The Inter-federal Centre for Equal Opportunities, UNIA, this weekend expressed a negative opinion relating to the prohibition of the swimming costume covering the entire body (or the burkini) in public swimming baths. The Centre had been approached by Flemish cities, towns and communes to provide advice upon the issue.
UNIA, which bases its advice upon the arguments put forward by the Flemish Agency for Care and Health, says that this prohibition is without legal basis. It poses no problem as regards hygiene and safety, and the costume would not jeopardize male-female equality.
Several cities, towns and communes in Flanders, including Ghent and Leuven, as well as individual swimmers, have contacted UNIA regarding this prohibition.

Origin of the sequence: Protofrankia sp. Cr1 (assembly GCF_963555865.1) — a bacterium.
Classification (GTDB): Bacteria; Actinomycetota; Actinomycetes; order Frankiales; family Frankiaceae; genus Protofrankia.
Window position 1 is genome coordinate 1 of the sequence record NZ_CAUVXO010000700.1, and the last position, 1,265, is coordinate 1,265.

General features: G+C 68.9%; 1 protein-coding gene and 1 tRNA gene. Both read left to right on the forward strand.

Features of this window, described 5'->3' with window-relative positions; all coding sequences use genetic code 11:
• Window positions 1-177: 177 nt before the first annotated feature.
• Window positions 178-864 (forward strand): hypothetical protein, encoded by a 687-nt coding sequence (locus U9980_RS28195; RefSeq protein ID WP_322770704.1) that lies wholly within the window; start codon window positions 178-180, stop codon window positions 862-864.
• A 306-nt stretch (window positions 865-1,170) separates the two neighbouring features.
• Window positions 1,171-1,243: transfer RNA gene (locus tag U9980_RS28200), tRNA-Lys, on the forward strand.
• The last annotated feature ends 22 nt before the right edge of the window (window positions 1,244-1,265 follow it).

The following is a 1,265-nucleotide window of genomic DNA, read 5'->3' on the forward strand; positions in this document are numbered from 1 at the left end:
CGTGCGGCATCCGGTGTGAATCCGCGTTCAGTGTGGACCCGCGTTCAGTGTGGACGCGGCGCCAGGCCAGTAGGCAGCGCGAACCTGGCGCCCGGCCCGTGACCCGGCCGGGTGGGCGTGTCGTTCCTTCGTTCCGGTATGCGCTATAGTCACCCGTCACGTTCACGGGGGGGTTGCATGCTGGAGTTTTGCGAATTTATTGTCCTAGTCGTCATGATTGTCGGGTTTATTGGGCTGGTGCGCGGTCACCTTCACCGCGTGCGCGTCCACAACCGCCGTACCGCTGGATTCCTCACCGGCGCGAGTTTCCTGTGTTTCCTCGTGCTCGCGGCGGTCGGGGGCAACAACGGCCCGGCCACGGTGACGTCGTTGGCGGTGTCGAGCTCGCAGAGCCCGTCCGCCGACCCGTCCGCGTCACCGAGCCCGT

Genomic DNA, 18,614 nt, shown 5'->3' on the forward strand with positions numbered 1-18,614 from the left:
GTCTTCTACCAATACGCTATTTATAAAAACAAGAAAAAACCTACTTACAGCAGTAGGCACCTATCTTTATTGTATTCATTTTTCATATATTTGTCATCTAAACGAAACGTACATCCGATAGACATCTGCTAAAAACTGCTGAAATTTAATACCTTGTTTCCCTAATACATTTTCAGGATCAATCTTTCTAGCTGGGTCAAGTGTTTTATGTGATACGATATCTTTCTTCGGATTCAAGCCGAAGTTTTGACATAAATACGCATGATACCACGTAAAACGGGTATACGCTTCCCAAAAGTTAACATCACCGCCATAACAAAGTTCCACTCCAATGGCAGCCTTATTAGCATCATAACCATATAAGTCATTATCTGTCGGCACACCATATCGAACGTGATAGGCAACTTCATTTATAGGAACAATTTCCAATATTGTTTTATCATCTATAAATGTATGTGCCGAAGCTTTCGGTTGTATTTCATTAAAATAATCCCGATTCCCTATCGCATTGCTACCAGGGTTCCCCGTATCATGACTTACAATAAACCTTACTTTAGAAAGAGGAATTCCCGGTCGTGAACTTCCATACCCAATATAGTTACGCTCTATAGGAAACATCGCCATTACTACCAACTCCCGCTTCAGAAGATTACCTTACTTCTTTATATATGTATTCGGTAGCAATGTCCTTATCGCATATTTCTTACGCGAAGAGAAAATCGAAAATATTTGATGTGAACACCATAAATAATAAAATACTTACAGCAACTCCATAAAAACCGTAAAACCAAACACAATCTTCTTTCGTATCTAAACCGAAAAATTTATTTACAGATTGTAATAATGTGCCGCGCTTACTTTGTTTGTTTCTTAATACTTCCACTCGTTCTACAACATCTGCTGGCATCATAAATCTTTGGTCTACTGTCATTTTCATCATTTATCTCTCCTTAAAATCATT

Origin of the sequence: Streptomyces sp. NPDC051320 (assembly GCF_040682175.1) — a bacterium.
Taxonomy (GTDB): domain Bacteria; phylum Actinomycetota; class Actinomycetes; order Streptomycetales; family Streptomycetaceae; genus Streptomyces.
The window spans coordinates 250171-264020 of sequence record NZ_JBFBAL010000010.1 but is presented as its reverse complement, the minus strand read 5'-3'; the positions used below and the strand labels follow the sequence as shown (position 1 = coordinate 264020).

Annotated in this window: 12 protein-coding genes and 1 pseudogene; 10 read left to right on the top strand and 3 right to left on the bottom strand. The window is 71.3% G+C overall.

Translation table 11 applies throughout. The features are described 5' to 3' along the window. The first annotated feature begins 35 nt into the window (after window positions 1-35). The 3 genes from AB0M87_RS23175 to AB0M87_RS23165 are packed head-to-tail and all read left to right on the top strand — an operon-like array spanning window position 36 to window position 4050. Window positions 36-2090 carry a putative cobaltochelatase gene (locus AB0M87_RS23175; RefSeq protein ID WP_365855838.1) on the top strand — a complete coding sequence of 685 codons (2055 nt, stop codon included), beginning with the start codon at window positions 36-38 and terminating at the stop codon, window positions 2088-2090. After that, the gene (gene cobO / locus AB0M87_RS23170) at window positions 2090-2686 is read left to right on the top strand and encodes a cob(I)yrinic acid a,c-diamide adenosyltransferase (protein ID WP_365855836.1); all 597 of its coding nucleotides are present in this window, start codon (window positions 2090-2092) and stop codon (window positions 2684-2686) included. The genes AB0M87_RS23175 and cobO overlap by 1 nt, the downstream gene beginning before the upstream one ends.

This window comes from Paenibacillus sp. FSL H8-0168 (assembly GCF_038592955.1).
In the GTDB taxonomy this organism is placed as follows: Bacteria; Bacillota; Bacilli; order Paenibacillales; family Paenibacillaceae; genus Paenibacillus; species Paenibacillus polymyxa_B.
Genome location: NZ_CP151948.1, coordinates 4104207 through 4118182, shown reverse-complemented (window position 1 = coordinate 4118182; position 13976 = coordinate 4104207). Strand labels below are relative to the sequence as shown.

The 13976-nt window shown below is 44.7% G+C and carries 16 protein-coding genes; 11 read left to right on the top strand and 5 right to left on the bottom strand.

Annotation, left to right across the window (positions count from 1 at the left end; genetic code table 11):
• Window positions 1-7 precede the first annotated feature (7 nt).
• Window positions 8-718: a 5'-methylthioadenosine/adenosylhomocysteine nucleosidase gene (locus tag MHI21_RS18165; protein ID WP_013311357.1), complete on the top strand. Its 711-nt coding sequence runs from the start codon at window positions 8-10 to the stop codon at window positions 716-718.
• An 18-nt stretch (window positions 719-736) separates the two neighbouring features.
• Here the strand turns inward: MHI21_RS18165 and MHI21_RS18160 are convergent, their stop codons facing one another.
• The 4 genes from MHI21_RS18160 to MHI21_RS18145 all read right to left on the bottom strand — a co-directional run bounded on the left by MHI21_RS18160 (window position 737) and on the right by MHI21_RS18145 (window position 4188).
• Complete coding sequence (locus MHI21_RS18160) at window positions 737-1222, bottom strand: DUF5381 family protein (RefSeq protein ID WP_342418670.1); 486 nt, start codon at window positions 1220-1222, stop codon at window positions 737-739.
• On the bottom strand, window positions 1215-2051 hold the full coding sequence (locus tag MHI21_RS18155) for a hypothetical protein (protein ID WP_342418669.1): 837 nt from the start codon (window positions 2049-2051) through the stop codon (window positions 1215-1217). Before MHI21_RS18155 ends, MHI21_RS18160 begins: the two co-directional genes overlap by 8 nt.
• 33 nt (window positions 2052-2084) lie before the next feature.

The Director of UNIA, Els Keytsman, indicated, “In recent years we have received several dozen indications on the part of supporters and opponents asking questions.” The Centre, which is not a specialist in the field, has turned to the Flemish Agency for Care and Health and the “Gender” section of the Flemish Mediation Service. UNIA adds that it appears that “none of the arguments put forward in favour of the prohibition has any basis in law.”
Els Keytsman has not come down either in favour of, or against, the burkini. However, UNIA infers that in the absence of any legal basis that “this prohibition is contrary to the Flemish anti-discrimination decree.”
The Antwerp Alderman for Diversity and Integration, Fons Duchateau (New Flemish Alliance), reacted to this on Thursday. He indicated that he would continue to defend this prohibition. He laments the fact UNIA is taking the stance of being against this prohibition, “despite all of our concerns regarding the rights of women.”
UNIA acknowledges that in certain cases, an element of pressure can be exerted on women for them to wear the swimming costume covering the entire body. It concludes, “However using a prohibition is not a good way to remedy this issue, as this limits freedom of choice.”
The Brussels Times